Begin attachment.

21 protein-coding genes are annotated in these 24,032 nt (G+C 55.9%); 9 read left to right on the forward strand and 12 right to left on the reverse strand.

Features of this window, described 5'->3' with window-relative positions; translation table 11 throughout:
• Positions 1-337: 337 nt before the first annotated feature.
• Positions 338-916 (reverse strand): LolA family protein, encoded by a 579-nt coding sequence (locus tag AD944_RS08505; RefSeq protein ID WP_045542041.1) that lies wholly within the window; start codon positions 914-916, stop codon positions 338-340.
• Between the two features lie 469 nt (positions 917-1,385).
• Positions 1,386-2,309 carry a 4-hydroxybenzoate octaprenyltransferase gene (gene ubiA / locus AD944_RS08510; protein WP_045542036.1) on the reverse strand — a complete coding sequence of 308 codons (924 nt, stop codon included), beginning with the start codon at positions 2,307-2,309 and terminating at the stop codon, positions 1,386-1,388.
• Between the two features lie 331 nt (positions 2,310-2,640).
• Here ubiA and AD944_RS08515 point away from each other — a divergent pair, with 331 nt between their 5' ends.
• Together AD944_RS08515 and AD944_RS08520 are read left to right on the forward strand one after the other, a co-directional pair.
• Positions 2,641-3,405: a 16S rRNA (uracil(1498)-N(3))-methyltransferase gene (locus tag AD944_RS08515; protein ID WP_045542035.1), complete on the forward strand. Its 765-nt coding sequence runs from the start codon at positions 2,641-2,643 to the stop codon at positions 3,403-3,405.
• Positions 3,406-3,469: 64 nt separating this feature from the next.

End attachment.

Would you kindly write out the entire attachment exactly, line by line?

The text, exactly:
21 protein-coding genes are annotated in these 24,032 nt (G+C 55.9%); 9 read left to right on the forward strand and 12 right to left on the reverse strand.

Features of this window, described 5'->3' with window-relative positions; translation table 11 throughout:
• Positions 1-337: 337 nt before the first annotated feature.
• Positions 338-916 (reverse strand): LolA family protein, encoded by a 579-nt coding sequence (locus tag AD944_RS08505; RefSeq protein ID WP_045542041.1) that lies wholly within the window; start codon positions 914-916, stop codon positions 338-340.
• Between the two features lie 469 nt (positions 917-1,385).
• Positions 1,386-2,309 carry a 4-hydroxybenzoate octaprenyltransferase gene (gene ubiA / locus AD944_RS08510; protein WP_045542036.1) on the reverse strand — a complete coding sequence of 308 codons (924 nt, stop codon included), beginning with the start codon at positions 2,307-2,309 and terminating at the stop codon, positions 1,386-1,388.
• Between the two features lie 331 nt (positions 2,310-2,640).
• Here ubiA and AD944_RS08515 point away from each other — a divergent pair, with 331 nt between their 5' ends.
• Together AD944_RS08515 and AD944_RS08520 are read left to right on the forward strand one after the other, a co-directional pair.
• Positions 2,641-3,405: a 16S rRNA (uracil(1498)-N(3))-methyltransferase gene (locus tag AD944_RS08515; protein ID WP_045542035.1), complete on the forward strand. Its 765-nt coding sequence runs from the start codon at positions 2,641-2,643 to the stop codon at positions 3,403-3,405.
• Positions 3,406-3,469: 64 nt separating this feature from the next.